Personally, I think war is a horrible and unnatural human disease that kills and maims virile young men. It destroys the living. It destroys Life. What good gardener could possibly approve of that?

What do you do now?

Well, I’m old now. 80 plus. Officially, I am the matriarch of the still growing Di Angelo family, even though I never married. Johnny, my son, did grow strong and healthy in my belly, after I was raped.

I was fifteen at the time, walking home with my wheelbarrow along the lakeshore path, when that unknown man approached me. At first, he was kind, funny and friendly, but then he suddenly grabbed me around my waist and threw me down on the ground. The wheelbarrow tipped over.

When my monthly bleeds stopped, I told my mother I thought I was with child. Turns out I was. There was a lot of confusion, upset and anger at that time. But what could be done? I was pregnant in a Catholic family and the man was unknown.

Continue reading “Anna Di Angelo (of Trillium, by Margaret Lindsay Holton)”

Dana McCarren (of The Hook, by Kathleen Doler)

Dear readers, tonight with me is a globe-trotting journalist making the journey back to her childhood town, a place she has been running away from all her life.

She is there to reconnect with her family, her drug-addicted brother, and the town’s tight-knit surfing community. In the process she runs into a gang war, a violent drug kingpin, the FBI, and a whole new family crisis.

She is here to tell us about facing her ruinous childhood, her inability to sustain relationships, and her struggle to move on with her life. 


Tell us a little about growing up in Half Moon Bay and learning to surf?

When he was a thirteen-year-old grommet, my older brother, Shane, started learning to surf with his buddy, Craig. I was always determined to do anything Shane did. So, I’d ride my bike out of the neighborhood and hunt them down — I had the makings of a journalist even as a tween. I’d pedal as fast as I could…away from that house, away to anywhere. Finally, Craig got tired of seeing me sitting alone on the foggy damp cliffs, watching. For my twelfth birthday, he gave me his old yellowed and dented surfboard, coated with dirt-encrusted surf wax. It was waterlogged, heavy and hideous, but it smelled like coconuts and it was mine. I started trying to ride it, getting drilled into the sand regularly. I was hooked. Surf rushes. It fills my ears and quiets my brain. It washes off the shame.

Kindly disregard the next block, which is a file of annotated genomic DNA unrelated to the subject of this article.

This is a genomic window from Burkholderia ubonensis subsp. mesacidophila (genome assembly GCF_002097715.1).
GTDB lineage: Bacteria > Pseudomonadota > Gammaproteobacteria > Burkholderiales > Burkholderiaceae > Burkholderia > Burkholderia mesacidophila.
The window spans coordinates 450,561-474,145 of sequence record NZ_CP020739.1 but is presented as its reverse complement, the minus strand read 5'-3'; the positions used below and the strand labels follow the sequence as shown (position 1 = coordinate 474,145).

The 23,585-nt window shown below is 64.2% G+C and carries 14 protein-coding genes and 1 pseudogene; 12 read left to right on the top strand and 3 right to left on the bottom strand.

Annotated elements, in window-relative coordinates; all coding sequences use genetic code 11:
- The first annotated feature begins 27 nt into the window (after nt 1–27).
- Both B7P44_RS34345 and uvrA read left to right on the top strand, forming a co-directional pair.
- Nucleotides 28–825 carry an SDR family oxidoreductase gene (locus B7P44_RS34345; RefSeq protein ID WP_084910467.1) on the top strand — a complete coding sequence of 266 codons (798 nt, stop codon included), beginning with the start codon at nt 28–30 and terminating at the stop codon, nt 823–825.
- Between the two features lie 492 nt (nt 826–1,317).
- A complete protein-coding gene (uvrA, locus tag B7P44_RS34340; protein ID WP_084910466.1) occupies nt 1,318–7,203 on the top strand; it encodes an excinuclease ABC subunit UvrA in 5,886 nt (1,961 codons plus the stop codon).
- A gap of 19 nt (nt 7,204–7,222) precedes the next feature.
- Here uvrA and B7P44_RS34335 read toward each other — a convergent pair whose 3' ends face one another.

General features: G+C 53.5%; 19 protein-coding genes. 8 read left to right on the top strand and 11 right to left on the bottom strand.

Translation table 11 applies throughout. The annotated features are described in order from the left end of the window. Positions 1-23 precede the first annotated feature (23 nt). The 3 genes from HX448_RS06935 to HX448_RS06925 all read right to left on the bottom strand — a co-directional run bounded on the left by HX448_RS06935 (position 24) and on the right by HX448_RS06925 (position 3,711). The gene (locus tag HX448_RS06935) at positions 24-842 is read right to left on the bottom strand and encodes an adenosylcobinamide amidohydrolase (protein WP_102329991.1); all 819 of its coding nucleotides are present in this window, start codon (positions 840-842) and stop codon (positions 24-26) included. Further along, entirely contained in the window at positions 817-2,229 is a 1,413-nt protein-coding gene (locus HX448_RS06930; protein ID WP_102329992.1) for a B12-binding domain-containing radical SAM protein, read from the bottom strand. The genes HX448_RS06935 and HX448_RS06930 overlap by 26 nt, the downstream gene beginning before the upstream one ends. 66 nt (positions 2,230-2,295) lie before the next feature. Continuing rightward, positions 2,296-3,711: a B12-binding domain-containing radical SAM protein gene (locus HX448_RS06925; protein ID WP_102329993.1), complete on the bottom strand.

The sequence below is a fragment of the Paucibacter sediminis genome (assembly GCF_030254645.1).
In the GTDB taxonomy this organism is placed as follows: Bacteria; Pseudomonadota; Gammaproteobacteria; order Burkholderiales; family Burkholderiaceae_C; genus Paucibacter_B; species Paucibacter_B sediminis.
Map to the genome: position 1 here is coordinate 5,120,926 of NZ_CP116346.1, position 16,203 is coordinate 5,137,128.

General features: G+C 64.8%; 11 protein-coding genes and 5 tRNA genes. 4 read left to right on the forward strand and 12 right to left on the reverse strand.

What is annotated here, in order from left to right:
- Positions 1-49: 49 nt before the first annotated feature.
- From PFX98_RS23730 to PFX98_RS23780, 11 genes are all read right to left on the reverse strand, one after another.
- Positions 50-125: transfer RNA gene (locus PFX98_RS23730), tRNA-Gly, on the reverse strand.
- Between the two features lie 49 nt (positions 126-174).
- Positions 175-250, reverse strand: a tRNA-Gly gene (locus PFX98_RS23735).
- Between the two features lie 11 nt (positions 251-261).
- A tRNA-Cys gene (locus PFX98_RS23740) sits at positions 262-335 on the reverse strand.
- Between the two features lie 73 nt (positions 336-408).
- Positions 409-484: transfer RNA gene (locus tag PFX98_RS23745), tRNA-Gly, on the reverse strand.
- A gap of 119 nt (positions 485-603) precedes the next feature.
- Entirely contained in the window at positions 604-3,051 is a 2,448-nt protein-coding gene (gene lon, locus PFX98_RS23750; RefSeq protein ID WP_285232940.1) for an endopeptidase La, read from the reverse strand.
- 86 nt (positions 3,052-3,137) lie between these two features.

Do you have any cherished childhood memories?

Cherished? Not a word I’d ever use in the same sentence as “childhood.” I ran away from my fucked-up family (sorry, journalists always have potty mouths) as soon as I’d graduated from high school, when I was just seventeen. I rarely visit my hometown of Half Moon Bay. It can suffocate me worse than a collapsing wave. Craig helped me make my escape to college…at the time, Shane was already self-medicating, escaping in another way.

What do you do now?

Although I’m a business journalist with a well-respected newspaper I like to tell people I’m a professional gossip. Really, what do I do? I get people to tell me things they’re not supposed to say and I’m not supposed to know. If I ask the right question, the person I’m interviewing squirms. That tells me I’m on the right track. I’m a road warrior; I travel frequently for work. It’s a great way to avoid having a real life, one with relationships and commitments. I don’t have pets; hell, I have a hard time keeping house plants alive.

Continue reading “Dana McCarren (of The Hook, by Kathleen Doler)”